These are a select group of youth that are all leaders in their communities, from healthcare advocates and disability activists, YouTubers and social media influencers, to business owners and philanthropists. What unites them is not their diagnoses, but rather their passion to pay it forward, empower, crack stigmas and make a difference, all the while being young adults. As InvisiYouth coins the term “medically adult-ish”™ we know all our Global Brand Leaders fall into that community that we support their our lifestyle and confidence empowerment and programming.

All our Brand Leaders are motivated and fun-loving individuals who contribute to their communities and in the health sector and beyond, and will work with InvisiYouth to mutually promote empowerment and raise funds for InvisiYouth’s programs that assist and embolden all young adults living with any illness or disability.

And they get access to all our merchandise, partnership gifts, and programs before anyone else! The objective: further InvisiYouth’s mission into their neighborhoods, to broaden awareness and access to supportive InvisiYouth events and programs can continue to be provided for our growing international young adult network.

What inspired this program was our desire to get involved with even more youth around the world that connect with InvisiYouth and want to expand our reach.  We do so much work virtually, host events in multiple cities and it has been our desire to connect even more with the young adults that support InvisiYouth.

What better way than to build a coalition of young adult rebel game-changers that will expand our grassroots efforts to support even more people in different countries, to bring our programs and events to more cities, and to support more youth. And we want to mutually support all the incredible work that is being done by so many young adults too, promoting their work to the world.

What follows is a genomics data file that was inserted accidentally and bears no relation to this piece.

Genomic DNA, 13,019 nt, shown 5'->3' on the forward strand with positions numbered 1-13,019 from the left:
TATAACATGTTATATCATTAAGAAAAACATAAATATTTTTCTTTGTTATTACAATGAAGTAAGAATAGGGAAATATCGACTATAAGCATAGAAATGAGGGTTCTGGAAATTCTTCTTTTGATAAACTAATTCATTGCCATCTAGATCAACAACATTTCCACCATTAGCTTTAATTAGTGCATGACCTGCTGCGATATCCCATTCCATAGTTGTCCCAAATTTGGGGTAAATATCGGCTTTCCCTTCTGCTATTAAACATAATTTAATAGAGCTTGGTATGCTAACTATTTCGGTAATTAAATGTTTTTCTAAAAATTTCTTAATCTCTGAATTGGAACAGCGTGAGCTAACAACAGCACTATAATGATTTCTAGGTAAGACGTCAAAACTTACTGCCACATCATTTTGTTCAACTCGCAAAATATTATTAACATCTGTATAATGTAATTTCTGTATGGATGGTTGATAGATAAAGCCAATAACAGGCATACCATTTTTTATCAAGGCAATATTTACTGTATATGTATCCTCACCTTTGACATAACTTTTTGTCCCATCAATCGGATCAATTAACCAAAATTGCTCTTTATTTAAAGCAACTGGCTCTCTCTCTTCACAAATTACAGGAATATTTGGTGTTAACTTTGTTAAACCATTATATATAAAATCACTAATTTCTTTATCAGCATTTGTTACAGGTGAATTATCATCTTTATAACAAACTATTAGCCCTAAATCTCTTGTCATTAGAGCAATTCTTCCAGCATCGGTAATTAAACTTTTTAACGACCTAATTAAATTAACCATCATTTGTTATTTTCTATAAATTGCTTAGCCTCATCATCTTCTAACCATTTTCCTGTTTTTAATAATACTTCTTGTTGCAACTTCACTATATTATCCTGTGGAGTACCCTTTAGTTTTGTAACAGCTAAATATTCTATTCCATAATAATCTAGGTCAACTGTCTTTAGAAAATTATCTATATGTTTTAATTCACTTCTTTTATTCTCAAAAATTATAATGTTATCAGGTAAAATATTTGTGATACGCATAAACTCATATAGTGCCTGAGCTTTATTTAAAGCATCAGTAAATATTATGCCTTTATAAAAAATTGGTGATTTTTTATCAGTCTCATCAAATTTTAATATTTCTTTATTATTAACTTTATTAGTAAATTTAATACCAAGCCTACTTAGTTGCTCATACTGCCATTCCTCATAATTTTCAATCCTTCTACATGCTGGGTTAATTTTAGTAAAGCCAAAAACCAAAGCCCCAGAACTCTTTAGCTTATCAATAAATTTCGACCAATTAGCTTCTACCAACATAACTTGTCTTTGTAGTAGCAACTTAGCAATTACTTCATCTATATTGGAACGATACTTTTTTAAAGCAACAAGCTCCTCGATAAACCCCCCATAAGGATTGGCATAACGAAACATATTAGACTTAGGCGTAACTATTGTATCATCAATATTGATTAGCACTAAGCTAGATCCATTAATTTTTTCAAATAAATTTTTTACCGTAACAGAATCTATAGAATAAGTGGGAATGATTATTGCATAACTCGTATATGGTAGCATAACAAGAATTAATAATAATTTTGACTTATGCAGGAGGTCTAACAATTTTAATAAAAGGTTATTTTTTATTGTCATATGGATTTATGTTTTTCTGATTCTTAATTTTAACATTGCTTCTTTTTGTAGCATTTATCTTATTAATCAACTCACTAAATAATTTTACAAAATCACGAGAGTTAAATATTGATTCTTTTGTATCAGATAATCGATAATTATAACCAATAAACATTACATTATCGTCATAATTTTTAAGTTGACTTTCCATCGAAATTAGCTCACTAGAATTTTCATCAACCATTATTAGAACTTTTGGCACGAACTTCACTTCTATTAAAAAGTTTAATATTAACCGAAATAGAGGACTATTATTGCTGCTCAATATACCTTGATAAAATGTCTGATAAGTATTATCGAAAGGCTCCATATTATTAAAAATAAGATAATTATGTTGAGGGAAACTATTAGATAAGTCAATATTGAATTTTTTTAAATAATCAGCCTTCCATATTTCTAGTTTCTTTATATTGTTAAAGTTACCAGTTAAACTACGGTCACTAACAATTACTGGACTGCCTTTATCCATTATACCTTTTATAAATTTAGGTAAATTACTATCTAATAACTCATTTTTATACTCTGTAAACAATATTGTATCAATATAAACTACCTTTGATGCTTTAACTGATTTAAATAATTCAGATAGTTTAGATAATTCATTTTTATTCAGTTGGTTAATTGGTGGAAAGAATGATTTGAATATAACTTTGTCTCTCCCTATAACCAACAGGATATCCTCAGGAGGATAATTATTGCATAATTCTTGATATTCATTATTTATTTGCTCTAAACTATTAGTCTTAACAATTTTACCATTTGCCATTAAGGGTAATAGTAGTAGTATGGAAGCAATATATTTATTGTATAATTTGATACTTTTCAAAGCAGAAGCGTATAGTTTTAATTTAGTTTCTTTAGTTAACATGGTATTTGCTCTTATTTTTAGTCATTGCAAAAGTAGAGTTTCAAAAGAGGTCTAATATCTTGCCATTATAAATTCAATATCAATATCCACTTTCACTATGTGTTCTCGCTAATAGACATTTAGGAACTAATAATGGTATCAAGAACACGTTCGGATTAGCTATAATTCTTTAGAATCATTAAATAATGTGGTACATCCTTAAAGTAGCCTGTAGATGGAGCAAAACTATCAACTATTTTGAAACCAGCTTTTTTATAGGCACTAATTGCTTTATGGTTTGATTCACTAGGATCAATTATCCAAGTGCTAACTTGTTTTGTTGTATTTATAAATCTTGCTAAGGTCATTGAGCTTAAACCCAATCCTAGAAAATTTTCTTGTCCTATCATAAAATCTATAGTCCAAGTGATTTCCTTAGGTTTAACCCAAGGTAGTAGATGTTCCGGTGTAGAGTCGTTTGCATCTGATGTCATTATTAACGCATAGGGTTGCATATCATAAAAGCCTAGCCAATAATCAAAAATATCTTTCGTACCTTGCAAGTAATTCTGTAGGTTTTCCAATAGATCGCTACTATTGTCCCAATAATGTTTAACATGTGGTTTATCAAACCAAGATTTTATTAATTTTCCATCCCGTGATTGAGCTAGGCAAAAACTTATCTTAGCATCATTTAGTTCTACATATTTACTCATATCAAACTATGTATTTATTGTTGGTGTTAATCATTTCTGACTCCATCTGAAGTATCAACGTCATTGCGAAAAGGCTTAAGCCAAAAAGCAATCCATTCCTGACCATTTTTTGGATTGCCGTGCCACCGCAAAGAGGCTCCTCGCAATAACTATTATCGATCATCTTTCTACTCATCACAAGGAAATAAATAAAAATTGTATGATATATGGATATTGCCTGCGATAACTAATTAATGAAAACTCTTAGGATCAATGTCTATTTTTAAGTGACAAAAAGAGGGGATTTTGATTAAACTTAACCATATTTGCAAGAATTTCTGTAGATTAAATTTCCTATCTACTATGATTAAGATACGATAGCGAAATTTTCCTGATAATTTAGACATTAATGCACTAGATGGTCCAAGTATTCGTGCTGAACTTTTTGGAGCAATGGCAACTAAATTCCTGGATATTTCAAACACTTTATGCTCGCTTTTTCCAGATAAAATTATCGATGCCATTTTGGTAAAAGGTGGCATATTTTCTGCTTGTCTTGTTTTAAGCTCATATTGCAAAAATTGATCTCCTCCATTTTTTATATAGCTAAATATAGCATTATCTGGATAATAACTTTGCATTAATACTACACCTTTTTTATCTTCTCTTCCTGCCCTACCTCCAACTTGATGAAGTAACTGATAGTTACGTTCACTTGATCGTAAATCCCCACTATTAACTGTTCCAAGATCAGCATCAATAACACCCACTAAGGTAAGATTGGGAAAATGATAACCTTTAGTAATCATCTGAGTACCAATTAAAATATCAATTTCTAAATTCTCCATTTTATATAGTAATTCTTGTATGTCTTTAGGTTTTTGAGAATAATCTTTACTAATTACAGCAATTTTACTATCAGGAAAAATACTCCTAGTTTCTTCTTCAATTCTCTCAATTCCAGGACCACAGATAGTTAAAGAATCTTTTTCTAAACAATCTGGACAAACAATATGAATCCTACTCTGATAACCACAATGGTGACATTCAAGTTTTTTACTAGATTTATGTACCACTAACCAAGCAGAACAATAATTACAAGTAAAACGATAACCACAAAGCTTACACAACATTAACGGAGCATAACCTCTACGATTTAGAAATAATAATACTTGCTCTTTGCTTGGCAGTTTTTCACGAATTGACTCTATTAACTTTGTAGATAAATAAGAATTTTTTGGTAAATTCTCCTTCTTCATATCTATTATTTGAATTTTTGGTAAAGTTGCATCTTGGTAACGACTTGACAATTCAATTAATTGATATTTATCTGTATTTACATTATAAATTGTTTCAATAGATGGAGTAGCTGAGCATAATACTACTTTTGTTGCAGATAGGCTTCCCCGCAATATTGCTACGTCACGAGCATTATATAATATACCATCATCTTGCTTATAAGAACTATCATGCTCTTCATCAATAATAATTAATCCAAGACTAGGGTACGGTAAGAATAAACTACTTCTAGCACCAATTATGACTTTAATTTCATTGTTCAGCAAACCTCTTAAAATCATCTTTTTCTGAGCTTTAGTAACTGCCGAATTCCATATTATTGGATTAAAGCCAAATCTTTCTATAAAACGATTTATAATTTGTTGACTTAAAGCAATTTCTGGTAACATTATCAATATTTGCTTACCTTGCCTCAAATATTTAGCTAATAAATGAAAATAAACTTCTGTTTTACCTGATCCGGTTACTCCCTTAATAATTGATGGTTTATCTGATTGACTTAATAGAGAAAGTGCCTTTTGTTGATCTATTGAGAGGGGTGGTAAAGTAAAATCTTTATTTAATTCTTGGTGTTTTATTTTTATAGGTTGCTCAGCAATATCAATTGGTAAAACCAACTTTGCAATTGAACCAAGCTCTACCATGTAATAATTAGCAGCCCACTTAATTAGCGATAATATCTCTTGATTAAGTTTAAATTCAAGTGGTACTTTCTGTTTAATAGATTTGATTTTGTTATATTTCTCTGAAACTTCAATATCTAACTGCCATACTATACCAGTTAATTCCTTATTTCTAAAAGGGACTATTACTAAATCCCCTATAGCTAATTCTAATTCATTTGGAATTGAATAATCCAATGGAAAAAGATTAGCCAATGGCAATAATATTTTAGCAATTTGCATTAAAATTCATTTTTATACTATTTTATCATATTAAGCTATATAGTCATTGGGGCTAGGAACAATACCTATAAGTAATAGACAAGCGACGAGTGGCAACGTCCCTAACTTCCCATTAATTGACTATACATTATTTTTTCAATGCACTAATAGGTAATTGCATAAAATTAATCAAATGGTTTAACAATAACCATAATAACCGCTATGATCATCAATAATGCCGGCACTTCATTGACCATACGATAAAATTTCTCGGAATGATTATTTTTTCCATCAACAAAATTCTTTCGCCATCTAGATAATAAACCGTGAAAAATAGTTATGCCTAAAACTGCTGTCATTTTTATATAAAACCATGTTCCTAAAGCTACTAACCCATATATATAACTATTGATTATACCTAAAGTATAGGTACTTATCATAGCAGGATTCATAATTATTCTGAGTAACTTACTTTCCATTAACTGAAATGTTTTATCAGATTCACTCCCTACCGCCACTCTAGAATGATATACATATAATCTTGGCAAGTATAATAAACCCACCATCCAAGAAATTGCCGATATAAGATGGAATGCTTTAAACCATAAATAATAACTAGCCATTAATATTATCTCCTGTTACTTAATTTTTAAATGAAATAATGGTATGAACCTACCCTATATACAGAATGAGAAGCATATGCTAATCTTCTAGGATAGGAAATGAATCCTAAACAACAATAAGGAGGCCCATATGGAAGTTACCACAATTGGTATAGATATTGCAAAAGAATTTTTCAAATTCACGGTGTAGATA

That is a major part of why we decided to create the Global Brand Leaders Program: we wanted to bring more awareness and support to the brilliant work and advocacy that’s being done by countless youth in so many countries, in hopes that by uniting them within InvisiYouth Charity—an organization that’s non-illness specific—we can tackle and overcome even more misconceptions about different illnesses and disabilities, both physical and mental.

Our motto: when we get this group to collaboratively work and motivate each other’s projects, to expand our own within them, InvisiYouth will be able to empower all young adults to gain their voice, confidence and tools to keep living the most fun and fulfilled lives with any health struggles.

Our Global Brand Leader Program is annual, and we’re excited to have an entire new group joining this 2018-2019 class in May…so if YOU want to become a Brand Leader, to support InvisiYouth’s mission, get involved in some philanthropy, and get your projects a major platform of international exposure, we want to hear from you.  Contact us if you, or a friend you know, would be a great Brand Leader!